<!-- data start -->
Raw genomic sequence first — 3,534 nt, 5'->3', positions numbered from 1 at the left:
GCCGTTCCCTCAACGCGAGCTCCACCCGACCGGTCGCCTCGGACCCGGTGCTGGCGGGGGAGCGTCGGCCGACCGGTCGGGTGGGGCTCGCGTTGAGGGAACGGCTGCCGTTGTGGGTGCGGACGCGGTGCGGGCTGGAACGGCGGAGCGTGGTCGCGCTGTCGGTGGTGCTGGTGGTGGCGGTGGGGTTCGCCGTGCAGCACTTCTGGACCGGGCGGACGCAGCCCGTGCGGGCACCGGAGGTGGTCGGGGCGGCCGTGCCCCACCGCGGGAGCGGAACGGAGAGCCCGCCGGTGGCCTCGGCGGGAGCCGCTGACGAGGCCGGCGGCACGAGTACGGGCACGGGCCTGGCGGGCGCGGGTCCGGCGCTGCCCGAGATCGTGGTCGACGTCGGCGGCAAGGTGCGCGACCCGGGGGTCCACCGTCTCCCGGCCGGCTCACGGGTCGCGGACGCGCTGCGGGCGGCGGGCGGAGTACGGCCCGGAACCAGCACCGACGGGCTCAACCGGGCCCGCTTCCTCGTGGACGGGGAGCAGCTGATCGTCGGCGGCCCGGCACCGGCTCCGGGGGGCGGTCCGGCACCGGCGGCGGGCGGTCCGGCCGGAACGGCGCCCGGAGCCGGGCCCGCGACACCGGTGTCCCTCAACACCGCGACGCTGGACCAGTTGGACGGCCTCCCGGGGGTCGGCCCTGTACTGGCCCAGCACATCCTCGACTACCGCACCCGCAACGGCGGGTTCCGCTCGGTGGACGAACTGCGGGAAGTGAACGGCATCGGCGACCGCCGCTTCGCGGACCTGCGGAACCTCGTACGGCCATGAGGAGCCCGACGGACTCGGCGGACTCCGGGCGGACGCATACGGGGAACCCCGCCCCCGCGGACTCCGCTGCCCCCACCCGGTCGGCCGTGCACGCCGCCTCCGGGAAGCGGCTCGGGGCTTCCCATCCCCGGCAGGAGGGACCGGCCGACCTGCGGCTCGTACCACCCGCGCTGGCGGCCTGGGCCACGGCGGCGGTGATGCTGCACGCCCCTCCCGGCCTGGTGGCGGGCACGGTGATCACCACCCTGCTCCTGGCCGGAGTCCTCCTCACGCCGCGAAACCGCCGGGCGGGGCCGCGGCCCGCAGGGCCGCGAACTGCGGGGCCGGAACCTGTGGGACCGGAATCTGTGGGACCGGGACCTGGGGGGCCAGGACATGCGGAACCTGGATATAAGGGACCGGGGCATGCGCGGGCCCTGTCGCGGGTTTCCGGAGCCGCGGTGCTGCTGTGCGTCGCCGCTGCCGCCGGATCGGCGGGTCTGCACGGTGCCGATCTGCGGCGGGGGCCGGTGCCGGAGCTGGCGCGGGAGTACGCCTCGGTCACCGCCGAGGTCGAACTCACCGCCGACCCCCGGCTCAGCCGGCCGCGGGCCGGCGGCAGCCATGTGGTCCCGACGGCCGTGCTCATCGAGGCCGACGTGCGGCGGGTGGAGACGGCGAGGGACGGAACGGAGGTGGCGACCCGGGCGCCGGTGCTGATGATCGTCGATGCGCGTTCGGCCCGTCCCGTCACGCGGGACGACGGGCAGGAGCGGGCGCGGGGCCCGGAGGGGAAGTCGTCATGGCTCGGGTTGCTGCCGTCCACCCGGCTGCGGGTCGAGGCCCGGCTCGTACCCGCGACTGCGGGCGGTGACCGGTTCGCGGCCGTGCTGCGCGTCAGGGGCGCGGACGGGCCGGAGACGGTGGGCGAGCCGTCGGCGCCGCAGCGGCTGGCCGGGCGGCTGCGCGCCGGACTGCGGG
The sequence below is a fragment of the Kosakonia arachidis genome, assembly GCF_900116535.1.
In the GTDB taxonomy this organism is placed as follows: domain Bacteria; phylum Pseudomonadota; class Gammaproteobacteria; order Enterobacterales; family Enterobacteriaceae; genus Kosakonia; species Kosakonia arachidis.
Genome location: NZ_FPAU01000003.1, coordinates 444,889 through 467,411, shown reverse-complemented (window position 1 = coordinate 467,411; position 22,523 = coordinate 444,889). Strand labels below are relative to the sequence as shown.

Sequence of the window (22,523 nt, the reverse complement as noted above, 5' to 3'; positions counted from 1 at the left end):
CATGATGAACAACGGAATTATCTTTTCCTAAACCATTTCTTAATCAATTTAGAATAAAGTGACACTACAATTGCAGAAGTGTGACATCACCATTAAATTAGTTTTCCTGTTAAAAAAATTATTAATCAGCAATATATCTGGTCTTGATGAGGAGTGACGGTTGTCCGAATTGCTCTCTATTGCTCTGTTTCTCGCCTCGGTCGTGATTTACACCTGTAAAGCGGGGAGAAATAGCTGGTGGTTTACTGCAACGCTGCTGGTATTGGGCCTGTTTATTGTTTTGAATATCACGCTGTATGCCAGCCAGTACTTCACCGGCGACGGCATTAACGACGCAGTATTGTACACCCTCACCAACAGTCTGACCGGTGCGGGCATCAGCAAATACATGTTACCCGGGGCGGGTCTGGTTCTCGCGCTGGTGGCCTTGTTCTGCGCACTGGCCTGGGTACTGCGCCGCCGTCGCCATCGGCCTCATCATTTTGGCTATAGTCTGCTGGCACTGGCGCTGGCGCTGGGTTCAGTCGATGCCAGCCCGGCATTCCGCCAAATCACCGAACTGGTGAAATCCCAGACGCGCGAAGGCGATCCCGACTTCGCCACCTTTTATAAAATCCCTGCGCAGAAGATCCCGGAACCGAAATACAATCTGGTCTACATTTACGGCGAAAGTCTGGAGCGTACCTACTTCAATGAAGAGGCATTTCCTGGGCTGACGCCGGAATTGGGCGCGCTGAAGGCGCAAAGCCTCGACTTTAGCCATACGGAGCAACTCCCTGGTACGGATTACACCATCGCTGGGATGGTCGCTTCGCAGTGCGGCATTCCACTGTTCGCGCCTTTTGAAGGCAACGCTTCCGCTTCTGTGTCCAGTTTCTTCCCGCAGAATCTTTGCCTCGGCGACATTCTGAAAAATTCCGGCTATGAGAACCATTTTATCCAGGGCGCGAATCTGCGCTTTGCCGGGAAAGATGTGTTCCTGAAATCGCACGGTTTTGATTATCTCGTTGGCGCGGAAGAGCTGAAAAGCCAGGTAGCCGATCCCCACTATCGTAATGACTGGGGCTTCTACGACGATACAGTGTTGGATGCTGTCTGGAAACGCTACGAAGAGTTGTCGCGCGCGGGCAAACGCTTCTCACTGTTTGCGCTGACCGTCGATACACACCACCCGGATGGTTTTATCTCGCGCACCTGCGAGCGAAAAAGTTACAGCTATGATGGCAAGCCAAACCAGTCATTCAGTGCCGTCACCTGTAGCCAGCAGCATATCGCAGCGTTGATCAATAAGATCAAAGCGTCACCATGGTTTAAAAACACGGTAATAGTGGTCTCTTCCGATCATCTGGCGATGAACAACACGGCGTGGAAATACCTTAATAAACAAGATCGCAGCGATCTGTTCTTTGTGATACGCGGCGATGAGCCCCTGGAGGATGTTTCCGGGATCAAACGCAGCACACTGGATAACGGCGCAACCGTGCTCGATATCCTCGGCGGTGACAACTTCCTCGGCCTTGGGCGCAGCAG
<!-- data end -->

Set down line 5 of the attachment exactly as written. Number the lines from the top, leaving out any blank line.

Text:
Genome location: NZ_FPAU01000003.1, coordinates 444,889 through 467,411, shown reverse-complemented (window position 1 = coordinate 467,411; position 22,523 = coordinate 444,889). Strand labels below are relative to the sequence as shown.